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Poetry as Survival
By Lindsey Danis
Allen Berry is a poet and teacher living in Huntsville, Alabama. Like so many creatives, Berry is adjusting to working from home amid the coronavirus pandemic.
While Berry notes that “there is a sense of panic” in his community, with the local Sheriff’s department warning campuses they will arrest students for trespassing, he finds much to celebrate. It’s still spring, and it’s beautiful, as he shared in a recent poem published on Facebook. “The thing that I was most influenced by was the way that people care coming together and taking advantage of the time away,” he said.
Berry is the author of a book of poems (Travel for Agoraphobics) and the chapbooks Distractions and Illusions and Sitting Up with the Dead.
We chat with Berry about the healing powers of nature, teaching poetry, and his writing practice.
How does nature help you find the positives in times like these?
Outdoors is about the only place I'm allowed or able to go, and I go there for as long as I can, as far as I can. The only problem is, everybody else seems to have remembered there's an outside now that there's no place else to go. It's right crowded out there. Too crowded. Too many people stomping around and leaving trash here and there. It's bad for the environment, bad for my headspace... still, there's no other place to go. No remedy for it.
How do you balance teaching and writing?
Hm... poorly. But I take part in a poetry marathon every year where myself and a number of other folks write a poem a day for the entire month of April. That kept me writing and polishing and kept teaching in the balance.
How has COVID-19 affected your career and your personal life?
Well, all my teaching went exclusively online. I loosened the restrictions for my students, and lost touch with more than a few of them. Personal life got a lot more isolated. Fortunately, my friend Dan from grad school set up a weekly Zoom Happy Hour where a group of us from Grad School could get together and shoot the breeze even if we couldn't be together in person. I get together with friends in person when I can, but those get-togethers are few.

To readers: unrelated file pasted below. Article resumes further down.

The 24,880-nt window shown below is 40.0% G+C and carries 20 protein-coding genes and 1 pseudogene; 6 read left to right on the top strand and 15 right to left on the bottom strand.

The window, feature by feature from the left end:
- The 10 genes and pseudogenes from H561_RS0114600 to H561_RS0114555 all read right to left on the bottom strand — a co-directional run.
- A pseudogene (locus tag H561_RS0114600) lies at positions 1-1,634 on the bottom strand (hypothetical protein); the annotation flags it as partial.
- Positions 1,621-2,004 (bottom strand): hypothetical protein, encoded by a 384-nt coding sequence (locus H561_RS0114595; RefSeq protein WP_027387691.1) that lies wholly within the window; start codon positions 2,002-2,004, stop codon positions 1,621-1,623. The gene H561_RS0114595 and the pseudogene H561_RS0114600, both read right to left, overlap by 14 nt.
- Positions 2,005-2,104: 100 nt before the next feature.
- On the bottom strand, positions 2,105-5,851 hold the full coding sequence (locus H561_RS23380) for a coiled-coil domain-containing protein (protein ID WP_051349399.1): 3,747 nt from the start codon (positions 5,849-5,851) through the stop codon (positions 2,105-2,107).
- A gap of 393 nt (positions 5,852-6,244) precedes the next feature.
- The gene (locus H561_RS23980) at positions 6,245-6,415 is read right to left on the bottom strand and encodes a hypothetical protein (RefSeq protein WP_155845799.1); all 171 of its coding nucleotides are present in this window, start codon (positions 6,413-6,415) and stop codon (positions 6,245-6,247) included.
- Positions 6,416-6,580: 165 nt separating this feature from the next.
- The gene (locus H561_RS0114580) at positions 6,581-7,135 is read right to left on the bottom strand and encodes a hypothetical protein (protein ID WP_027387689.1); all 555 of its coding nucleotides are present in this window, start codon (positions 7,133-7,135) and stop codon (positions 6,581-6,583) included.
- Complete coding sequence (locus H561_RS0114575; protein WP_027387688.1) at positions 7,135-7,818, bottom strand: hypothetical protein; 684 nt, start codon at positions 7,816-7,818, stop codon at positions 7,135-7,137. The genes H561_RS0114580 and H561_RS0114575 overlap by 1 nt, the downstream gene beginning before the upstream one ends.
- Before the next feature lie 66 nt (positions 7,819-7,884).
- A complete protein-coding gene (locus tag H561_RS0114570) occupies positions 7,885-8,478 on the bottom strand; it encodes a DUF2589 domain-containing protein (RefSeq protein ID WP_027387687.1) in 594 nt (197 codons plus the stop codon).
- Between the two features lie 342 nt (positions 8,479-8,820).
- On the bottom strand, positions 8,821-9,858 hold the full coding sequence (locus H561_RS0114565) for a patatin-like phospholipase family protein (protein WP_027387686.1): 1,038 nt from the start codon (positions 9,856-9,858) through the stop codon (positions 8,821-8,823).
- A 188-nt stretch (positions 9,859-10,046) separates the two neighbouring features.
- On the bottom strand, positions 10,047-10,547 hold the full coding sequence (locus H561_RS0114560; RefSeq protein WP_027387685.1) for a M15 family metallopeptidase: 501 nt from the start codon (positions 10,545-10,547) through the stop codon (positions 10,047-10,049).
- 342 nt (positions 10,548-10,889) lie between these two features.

What does poetry have to offer readers in times of uncertainty?
I read once that poetry is what happens when nothing else can. Additionally, Galway Kinnel said that “To me, poetry is somebody standing up, so to speak, and saying, with as little concealment as possible, what it is for him or her to be on earth at this moment.” What poetry does is allow us to realize that we're not alone, that everything that happens has happened before. Loneliness, uncertainty, death, nature, all of these things are themes found in poetry. Writers who have gone through what we have gone through, experienced what we've experienced, dealt with it, poorly or well, hurt, and suffered, and came through in some way or another... and we can as well. Though everyone's suffering is unique... at the same time it isn't. There are commonalities that we all share. Poetry reminds us that we're not alone in this and we can survive.
What are your book recommendations for those who are looking for material to read during mass quarantine?
The selected works of Li Po. His writings on solitude are some of the most beautiful and calming that I have ever read. Sailing Alone Around the Room by Billy Collins. The idea behind the title, and a select number of poems, "Consolation" in particular. So many plans were cancelled as a result of this, "Consolation" fits the bill. A personal favorite I Hope It's Not Over and Goodbye. by Everette Maddox. The poem "Moon Fragment" is particularly enjoyable, though there's not a runt in the litter. "Moon Fragment" reflects on solitude, and longing, and loneliness... but with a closing plea for hope and understanding. Any collection of Pablo Neruda. Neruda writes at length on love, true, but Full Woman, Fleshly Apple, Hot Moon discourses on the beauty of common things. In quarantine, it is likely that a lot of folks will be noticing the everyday furniture of their lives, and perhaps appreciating them more than that have previously.
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